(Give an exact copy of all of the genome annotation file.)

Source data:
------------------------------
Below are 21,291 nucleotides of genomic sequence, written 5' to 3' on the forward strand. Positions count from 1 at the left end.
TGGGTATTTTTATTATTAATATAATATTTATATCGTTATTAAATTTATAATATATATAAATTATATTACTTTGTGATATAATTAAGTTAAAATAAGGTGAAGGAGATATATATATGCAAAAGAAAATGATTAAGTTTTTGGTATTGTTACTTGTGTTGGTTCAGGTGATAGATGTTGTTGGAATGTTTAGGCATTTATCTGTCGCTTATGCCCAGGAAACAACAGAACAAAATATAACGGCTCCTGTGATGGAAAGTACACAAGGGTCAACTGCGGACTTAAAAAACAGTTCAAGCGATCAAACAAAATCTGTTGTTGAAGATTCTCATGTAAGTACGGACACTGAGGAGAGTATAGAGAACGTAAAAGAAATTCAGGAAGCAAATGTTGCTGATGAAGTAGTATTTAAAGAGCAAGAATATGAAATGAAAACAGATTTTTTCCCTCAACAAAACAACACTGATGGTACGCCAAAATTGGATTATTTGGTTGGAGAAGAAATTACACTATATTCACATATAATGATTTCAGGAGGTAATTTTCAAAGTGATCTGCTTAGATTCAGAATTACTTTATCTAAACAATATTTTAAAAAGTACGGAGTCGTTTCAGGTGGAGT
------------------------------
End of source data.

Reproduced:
Below are 21,291 nucleotides of genomic sequence, written 5' to 3' on the forward strand. Positions count from 1 at the left end.
TGGGTATTTTTATTATTAATATAATATTTATATCGTTATTAAATTTATAATATATATAAATTATATTACTTTGTGATATAATTAAGTTAAAATAAGGTGAAGGAGATATATATATGCAAAAGAAAATGATTAAGTTTTTGGTATTGTTACTTGTGTTGGTTCAGGTGATAGATGTTGTTGGAATGTTTAGGCATTTATCTGTCGCTTATGCCCAGGAAACAACAGAACAAAATATAACGGCTCCTGTGATGGAAAGTACACAAGGGTCAACTGCGGACTTAAAAAACAGTTCAAGCGATCAAACAAAATCTGTTGTTGAAGATTCTCATGTAAGTACGGACACTGAGGAGAGTATAGAGAACGTAAAAGAAATTCAGGAAGCAAATGTTGCTGATGAAGTAGTATTTAAAGAGCAAGAATATGAAATGAAAACAGATTTTTTCCCTCAACAAAACAACACTGATGGTACGCCAAAATTGGATTATTTGGTTGGAGAAGAAATTACACTATATTCACATATAATGATTTCAGGAGGTAATTTTCAAAGTGATCTGCTTAGATTCAGAATTACTTTATCTAAACAATATTTTAAAAAGTACGGAGTCGTTTCAGGTGGAGT